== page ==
5 minutes alone: John Mayall

(Image: © Cristina Arrigoni)

Blues veteran John Mayall talks guitars, playing by feel and the restless Eric Clapton.

Got my first real six-string

“I don’t remember the first guitar that I had. My father was a guitar player so I struggled around on his. The action was a little high for me so it wasn’t something that I could really get my teeth into. He had an old guitar that he wasn’t using so I took the bottom two strings off and used it as a four-string guitar. I was able to manage on that for a while.

“The first guitar that I got for myself was when I was in the army and on leave in Tokyo. It was called a Weldone.”

Dream on…

The guitar is just a tool to get across how I am feeling so I just do the best that I can with it

“I never had a dream guitar. I’ve never taken much interest in guitars for what make they are or what credentials they have. If it feels good then that is all that matters to me.

“That first guitar that I bought from Tokyo, the action on it was fine for me and it played in tune and all that. That guitar is actually featured on the cover of The Blues Alone album. I did all of the carvings on it. I don’t collect gear, I just stick to what I am using at the time.

“I think over the years I have only had about half-a-dozen guitars. The one I am using now is a semi-acoustic. It’s a 1957 Gibson hollowbody. That’s what I’ll bring to the UK with me on tour.”

Go your own way

“I don’t think anyone has ever given me a piece of advice about playing guitar. Not any specific advice, anyway. For me, an instrument is something that gives you the opportunity to reflect what you are feeling. That is all that playing guitar is about.

“I don’t know how to judge myself as a guitarist. I have never learned to read or write music. I can’t even play a scale. The guitar is just a tool to get across how I am feeling so I just do the best that I can with it. I don’t really have any technique that is anything to write home about.”

I’m the man

“Being a bandleader is natural to me. I can’t imagine working any other way. I love that position. Being a bandleader you have a freedom to call the shots. If something is not working very well then you find the reason for it and if it is down to the musicians that you are playing with or if there is dissatisfaction anywhere along the line then you go with your instincts.”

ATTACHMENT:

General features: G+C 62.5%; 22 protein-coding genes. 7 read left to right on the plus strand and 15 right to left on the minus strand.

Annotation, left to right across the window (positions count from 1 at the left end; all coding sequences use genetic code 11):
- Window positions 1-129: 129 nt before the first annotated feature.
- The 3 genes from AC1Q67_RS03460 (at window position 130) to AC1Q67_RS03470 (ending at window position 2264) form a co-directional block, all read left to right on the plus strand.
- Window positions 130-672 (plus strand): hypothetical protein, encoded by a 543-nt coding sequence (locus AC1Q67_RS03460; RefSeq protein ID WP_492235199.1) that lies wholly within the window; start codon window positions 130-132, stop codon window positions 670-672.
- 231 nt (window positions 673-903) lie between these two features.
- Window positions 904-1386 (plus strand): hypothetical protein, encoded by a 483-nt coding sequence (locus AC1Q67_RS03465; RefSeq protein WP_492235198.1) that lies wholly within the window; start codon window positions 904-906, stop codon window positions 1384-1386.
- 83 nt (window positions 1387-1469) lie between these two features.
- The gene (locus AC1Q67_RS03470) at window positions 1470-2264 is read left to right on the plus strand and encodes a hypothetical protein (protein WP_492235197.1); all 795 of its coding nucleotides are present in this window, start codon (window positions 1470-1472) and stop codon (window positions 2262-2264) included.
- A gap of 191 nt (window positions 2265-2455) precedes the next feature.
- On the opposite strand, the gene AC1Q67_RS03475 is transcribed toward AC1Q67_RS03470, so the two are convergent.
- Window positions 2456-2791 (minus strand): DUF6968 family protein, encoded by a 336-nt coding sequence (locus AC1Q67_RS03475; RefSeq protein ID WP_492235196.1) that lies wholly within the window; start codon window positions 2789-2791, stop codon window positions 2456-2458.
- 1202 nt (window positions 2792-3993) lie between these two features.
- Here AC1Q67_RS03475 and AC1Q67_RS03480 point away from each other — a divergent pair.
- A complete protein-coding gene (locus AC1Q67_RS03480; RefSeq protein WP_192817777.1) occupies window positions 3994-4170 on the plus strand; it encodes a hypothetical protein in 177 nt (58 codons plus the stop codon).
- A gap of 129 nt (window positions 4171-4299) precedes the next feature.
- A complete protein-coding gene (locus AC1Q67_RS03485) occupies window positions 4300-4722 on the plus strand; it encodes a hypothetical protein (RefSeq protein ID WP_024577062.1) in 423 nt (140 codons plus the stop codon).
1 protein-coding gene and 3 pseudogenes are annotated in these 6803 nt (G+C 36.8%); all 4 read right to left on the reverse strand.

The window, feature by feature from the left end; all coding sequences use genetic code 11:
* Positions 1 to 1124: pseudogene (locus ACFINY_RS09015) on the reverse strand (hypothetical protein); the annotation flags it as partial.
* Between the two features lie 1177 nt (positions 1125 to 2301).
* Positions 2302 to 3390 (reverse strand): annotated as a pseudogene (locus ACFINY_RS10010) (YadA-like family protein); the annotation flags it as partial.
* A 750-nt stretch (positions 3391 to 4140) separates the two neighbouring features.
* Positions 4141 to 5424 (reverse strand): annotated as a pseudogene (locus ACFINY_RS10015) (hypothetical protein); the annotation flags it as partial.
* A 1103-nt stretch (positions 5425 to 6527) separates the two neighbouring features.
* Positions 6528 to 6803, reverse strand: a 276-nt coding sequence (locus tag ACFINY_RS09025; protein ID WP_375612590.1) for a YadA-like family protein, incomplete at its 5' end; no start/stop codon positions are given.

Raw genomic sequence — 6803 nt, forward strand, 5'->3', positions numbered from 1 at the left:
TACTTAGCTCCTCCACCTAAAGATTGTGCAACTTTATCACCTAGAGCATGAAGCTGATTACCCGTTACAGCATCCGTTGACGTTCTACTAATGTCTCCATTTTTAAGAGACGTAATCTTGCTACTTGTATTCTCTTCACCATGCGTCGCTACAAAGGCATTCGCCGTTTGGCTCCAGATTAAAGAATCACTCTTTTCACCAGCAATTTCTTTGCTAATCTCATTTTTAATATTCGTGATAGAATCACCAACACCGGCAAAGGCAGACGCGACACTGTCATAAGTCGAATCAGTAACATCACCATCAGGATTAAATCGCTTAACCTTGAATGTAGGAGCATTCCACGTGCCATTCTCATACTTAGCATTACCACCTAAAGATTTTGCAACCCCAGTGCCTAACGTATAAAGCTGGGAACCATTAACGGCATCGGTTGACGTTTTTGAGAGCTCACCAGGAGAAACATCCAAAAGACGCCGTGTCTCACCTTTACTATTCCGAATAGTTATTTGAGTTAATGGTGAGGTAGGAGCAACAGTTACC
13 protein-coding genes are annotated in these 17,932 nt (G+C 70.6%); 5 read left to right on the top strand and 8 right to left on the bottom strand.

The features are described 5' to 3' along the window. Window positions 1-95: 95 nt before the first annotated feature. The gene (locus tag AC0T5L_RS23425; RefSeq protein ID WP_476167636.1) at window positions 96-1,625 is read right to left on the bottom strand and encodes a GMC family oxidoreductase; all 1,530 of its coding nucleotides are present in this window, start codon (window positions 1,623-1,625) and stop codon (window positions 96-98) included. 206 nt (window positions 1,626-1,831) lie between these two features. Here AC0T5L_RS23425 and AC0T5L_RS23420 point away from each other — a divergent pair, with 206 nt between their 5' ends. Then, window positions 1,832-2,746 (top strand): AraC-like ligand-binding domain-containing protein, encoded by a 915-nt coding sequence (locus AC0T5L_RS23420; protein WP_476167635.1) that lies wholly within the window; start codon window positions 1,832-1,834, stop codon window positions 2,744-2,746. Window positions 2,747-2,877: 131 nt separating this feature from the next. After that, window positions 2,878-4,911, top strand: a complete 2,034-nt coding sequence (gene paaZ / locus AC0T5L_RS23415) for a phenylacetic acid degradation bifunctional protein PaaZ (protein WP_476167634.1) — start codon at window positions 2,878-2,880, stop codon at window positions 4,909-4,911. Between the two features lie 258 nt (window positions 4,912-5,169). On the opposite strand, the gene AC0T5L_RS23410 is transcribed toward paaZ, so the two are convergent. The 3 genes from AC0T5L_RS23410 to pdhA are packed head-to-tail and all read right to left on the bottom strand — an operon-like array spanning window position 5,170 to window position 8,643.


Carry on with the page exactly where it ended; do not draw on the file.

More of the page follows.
Me and my friends

Peter Green was very insistent that he was better than anyone else that I was using in the band after Eric had left

“Eric [Clapton] is fantastic, he and I got on so well and I think it showed in the music. But, he’s a restless person and he was fi nding his own roots back then. When he left the Bluesbreakers he wanted to explore his own potential, which he has done ever since. Peter Green was very insistent that he was better than anyone else that I was using in the band after Eric had left. 

“There was a different guitar player every night and Peter was one of those who was sure he was better than the others and I should give him a try. I did give him a try and we all know what happened after that. He was great. All of the guitar players that I have chosen to work with have something that sets them apart from each other. I think that the individuality of the performer is the most important thing.”

Ch-ch-changes

“There isn’t a single guitar part from my career that I would go back and change. I think they are all very important. It’s like a form of musical diary. As soon as I hear them it brings back memories from a particular time in my life. As long as it does that then they will all remain very precious to me.”

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